Britney Spears Stars in "Crossroads"
A year after Mariah Carey’s "Glitter," we have Britney Spears’ "Crossroads." You do the math. Tamra Davis’ 2002 MTV production "Crossroads" was this diva’s first-ever movie, but at least the rock and roll road trip adventure-comedy possessed an energy that the other lacked.
In the end, the energy it brings doesn’t translate to sound cinema, and "Crossroads" is only good because it’s terrible in just the right ways. That, and because the rare footage of the pop superstar in her youth is so irresistible!
Jake Gyllenhaal Bulks Up for "Southpaw"
Jake Gyllenhaal is a critically acclaimed and cult-favorite actor, which makes him a rare breed. Proving his chops in " Brokeback Mountain" and standing out in " Donnie Darko," Gyllenhaal’s next movie is always anticipated.
As the scrappy boxer in " Southpaw," he disappoints. The role is cliché, and so is the writing and his performance in director Antoine Fuqua’s 2015 sports drama.
Mickey Rooney Lived to Regret "Breakfast at Tiffany’s"
It’s one thing to blow it in a major motion picture flop that will forever dwell deep in the vault of obscurity, but to crash and burn in a timeless film that will never die, like "Breakfast at Tiffany’s," it is a whole different disaster.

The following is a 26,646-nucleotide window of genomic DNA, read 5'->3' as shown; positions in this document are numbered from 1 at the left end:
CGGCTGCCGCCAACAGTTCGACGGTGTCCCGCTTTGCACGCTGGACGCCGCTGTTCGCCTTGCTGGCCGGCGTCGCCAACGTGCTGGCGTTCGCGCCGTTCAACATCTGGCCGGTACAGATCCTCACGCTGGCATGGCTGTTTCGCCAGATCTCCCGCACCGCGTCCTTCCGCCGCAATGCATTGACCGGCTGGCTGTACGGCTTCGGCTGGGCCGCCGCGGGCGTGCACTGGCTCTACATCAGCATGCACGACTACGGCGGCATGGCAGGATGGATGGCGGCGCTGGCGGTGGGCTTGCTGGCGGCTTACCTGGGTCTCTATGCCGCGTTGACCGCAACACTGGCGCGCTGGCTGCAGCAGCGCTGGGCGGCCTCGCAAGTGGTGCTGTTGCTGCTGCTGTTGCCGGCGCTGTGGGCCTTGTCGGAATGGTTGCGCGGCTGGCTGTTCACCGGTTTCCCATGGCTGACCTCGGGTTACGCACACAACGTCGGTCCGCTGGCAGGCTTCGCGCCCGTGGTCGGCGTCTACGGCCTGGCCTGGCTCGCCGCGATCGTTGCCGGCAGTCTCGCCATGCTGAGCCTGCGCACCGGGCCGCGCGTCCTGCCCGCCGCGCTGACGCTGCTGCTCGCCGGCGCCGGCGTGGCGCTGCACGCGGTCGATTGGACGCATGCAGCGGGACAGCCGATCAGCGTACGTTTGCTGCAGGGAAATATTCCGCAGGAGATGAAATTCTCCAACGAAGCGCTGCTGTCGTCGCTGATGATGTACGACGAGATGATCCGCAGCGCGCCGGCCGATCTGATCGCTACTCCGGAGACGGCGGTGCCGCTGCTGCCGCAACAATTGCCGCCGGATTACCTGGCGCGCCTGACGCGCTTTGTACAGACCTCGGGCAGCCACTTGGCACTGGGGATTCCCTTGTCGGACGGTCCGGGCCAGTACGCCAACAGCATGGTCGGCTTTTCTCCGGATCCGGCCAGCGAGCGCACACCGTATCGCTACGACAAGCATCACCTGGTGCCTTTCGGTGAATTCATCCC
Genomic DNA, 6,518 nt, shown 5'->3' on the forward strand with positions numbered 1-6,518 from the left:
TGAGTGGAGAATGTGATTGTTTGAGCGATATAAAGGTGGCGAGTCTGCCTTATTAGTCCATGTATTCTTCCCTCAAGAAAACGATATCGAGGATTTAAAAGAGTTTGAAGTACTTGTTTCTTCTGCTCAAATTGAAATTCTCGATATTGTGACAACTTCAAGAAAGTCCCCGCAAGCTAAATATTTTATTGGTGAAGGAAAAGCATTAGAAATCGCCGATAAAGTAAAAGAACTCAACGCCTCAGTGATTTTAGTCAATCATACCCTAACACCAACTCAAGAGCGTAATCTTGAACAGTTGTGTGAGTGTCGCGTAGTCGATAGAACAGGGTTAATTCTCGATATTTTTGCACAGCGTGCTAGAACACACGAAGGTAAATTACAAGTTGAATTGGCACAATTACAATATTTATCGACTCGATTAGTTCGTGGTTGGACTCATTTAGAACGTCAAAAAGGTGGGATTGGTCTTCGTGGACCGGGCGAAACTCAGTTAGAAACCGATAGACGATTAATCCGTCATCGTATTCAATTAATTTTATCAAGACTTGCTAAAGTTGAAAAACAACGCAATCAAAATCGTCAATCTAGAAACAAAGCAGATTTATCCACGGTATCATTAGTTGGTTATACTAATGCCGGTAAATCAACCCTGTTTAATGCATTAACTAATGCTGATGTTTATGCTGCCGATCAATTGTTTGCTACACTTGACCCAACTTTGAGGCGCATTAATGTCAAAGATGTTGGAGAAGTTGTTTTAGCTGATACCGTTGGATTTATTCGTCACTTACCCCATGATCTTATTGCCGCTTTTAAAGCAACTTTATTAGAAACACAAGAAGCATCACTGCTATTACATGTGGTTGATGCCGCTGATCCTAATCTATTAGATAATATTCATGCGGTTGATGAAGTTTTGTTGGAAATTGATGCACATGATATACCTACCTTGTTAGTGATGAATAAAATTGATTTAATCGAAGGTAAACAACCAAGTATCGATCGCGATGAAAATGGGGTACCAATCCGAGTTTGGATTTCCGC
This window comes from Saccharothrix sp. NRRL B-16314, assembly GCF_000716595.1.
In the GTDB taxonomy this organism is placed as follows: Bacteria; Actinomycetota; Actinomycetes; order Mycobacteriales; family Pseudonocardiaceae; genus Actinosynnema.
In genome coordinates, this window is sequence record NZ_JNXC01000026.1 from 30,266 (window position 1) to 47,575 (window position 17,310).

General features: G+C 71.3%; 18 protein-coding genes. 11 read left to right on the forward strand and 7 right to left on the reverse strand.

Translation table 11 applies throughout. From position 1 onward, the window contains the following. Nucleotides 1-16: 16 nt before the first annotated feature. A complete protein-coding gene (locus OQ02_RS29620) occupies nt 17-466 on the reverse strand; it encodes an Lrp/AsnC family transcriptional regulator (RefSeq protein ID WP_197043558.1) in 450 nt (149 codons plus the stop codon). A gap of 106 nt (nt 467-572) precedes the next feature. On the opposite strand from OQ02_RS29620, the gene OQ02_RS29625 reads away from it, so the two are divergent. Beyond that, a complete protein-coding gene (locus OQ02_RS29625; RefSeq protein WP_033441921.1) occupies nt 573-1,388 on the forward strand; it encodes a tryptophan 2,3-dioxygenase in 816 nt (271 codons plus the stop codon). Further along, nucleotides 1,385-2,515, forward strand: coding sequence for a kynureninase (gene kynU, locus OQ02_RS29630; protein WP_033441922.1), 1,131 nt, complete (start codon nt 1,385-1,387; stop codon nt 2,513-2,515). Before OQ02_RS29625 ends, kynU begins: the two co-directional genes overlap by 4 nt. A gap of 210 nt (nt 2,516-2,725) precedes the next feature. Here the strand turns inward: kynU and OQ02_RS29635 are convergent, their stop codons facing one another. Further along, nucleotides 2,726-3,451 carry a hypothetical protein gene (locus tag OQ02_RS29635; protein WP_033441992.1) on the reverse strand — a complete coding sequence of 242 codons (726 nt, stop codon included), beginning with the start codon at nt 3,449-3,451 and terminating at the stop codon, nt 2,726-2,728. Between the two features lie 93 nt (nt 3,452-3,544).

Mickey Rooney played Mr. I.Y. Yunioshi in what we now call yellowface. He did the stereotypical caricature with that grotesque accent and even taped his eyes shut, and he did it for laughs. For years, Rooney wouldn’t talk badly about his performance. But, finally, 40 years after the film, when asked if he would play I.Y. Yunioshi again, he said in an interview, “I wouldn’t have done it.”
Lo’s ‘Gigli’ Disaster
"Gigli "swept the 2004 Razzies winning Worst Movie, Worst Director, Worst Actor, Worst Actress, and Worst Screen Couple. Jennifer Lopez and Ben Affleck headlined the 2003 rom-com with the high expectations two A-listers bring. Even so, the Martin Brest film flopped fantastically.
The comedy was laughable. The chemistry, unappealing, even with J. Lo and Ben falling in love backstage during the shoot. The script was lame. James Christopher of the "Times U.K." sums it up, “Mere words fail to express the awfulness of Martin Brest’s "Gigli.'”
Halle Berry as "Catwoman"
The 2004 "Catwoman" film is considered one of the worst comic superhero movies ever. The script, the story, and its vague resemblance to the original "Catwoman" comic book story are not Halle Berry's fault.